Speech-to-text software is also used by students that may have challenges with their writing. Students use this type of software to speak the words and have the computer transcribe them to text.
Landmark College sponsors a student laptop program allowing students to buy laptops from the college preloaded with assistive software. These laptops are fully supported by Landmark College's IT Department.
All students are required to purchase a Landmark-supported laptop, text-reader (Kurzweill 3000), speech-to-text (Dragon NaturallySpeaking), and other software is mandatory for all incoming students, regardless of psycho-educational evaluations and recommendations.
Landmark College Institute for Research and Training (LCIRT)
LCIRT works to assure that high school and college systems, and educators, have the understanding and knowledge needed to help students realize their intellectual potential and creative gifts. LCIRT develops and disseminates educational research and theory-based teaching practices.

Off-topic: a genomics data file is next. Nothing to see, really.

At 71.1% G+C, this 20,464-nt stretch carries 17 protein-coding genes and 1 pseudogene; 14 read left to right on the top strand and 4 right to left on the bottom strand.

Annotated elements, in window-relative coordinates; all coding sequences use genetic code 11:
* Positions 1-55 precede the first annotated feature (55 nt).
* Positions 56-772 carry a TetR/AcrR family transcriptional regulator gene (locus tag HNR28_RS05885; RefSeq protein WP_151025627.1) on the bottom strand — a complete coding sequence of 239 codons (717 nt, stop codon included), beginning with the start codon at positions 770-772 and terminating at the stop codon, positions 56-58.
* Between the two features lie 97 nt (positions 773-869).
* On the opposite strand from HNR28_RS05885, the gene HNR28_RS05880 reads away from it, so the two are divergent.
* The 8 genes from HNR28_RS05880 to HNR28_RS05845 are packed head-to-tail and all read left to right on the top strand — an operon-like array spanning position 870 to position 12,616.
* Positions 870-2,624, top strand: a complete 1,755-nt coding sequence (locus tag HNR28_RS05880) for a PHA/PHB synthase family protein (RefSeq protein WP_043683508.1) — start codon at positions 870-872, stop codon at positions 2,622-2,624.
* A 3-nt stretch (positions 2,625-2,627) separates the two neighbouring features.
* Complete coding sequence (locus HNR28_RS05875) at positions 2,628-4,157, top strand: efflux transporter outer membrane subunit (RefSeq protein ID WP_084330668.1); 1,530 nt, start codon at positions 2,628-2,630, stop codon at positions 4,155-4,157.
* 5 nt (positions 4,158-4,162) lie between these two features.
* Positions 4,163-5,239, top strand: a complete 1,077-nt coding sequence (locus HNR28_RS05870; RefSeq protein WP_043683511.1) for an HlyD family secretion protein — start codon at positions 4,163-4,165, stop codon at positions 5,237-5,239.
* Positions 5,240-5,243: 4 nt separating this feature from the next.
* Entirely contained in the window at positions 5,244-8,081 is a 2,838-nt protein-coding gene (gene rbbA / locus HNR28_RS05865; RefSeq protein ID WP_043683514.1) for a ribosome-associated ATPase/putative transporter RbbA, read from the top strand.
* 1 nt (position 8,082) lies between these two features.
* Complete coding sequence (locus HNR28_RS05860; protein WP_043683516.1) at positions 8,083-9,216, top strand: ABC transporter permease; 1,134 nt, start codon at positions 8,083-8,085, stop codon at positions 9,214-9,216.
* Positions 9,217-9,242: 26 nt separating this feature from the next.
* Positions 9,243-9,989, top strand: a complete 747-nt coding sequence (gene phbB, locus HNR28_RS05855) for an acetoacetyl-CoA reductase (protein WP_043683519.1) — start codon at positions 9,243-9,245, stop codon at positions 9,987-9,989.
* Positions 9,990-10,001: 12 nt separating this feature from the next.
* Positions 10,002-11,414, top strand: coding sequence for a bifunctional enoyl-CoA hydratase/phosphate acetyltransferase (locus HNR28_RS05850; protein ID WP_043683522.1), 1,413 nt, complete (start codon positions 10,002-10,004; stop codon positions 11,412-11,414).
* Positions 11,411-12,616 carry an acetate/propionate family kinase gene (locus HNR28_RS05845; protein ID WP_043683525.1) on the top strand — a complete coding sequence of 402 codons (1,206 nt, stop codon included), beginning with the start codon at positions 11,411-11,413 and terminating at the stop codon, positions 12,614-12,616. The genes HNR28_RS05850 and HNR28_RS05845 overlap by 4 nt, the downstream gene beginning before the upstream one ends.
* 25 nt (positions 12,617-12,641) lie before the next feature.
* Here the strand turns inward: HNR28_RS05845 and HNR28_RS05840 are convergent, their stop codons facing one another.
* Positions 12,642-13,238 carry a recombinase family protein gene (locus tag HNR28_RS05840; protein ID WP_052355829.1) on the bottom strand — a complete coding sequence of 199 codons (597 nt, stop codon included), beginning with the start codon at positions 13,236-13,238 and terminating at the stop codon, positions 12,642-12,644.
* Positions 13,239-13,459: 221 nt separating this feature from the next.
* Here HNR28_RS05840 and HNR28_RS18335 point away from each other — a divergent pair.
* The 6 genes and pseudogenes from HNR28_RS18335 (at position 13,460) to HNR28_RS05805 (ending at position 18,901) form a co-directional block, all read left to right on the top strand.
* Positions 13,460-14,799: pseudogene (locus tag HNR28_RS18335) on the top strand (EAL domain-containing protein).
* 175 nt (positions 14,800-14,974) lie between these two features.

- Kearns, Dianne (October 2, 1985). "Vermont's Landmark College Caters Exclusively to students who learn differently, including Dyslexics, students with ADHD, and college-ready students with an ASD". The Palm Beach Post (AP). Retrieved February 16, 2010.
Lynda Katz, Ph.D. (1994-2011)
|President of Landmark College
Peter Eden, Ph.D. (2011-present)